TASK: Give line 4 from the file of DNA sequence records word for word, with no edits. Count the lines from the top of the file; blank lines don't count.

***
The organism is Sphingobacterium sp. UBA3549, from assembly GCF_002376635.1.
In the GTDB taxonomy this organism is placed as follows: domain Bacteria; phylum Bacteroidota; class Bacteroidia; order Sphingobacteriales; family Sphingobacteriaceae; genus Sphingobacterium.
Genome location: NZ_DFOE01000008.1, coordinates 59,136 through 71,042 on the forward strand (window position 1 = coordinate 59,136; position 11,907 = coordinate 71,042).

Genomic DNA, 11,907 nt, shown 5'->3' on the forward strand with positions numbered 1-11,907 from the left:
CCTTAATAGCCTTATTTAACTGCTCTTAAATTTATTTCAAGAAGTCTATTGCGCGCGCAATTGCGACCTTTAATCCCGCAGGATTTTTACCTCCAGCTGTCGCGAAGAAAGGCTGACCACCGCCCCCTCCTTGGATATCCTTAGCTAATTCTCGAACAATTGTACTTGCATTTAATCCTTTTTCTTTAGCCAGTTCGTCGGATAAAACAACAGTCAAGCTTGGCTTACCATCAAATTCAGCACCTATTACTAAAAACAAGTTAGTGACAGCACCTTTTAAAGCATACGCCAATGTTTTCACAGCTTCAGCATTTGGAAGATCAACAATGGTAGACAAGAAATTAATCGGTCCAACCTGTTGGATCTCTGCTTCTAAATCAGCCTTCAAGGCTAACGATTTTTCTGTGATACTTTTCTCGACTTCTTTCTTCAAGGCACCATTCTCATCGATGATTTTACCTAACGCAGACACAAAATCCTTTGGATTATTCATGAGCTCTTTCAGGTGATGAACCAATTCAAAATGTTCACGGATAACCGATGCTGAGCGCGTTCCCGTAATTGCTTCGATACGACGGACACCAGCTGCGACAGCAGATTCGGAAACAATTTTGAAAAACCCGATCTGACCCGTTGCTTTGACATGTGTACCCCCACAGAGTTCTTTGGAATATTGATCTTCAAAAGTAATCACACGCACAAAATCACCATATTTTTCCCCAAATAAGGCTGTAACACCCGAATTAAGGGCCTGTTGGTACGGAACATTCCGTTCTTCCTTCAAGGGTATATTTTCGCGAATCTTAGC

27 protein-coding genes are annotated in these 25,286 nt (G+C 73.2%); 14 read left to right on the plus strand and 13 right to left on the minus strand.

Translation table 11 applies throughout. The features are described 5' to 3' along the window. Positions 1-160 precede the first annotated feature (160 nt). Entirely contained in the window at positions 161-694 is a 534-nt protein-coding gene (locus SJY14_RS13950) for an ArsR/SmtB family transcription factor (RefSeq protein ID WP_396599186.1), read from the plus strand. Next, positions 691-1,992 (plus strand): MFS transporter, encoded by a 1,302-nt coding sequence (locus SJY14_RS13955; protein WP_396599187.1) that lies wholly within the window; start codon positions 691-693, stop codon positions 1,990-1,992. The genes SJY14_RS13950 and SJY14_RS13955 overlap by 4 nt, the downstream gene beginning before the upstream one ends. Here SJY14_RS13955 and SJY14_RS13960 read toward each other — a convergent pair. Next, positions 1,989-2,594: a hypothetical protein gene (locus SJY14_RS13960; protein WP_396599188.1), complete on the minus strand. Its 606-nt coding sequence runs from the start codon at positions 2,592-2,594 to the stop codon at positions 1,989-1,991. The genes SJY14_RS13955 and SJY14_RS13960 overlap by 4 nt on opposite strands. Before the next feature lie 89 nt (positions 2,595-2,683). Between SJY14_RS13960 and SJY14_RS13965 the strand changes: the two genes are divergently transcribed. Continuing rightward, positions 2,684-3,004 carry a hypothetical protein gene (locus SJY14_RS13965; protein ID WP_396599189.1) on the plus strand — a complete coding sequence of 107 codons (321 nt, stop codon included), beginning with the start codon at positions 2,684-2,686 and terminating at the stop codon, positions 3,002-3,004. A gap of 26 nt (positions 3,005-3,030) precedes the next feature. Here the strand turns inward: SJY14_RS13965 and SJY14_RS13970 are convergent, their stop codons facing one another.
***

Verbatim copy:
Genomic DNA, 11,907 nt, shown 5'->3' on the forward strand with positions numbered 1-11,907 from the left: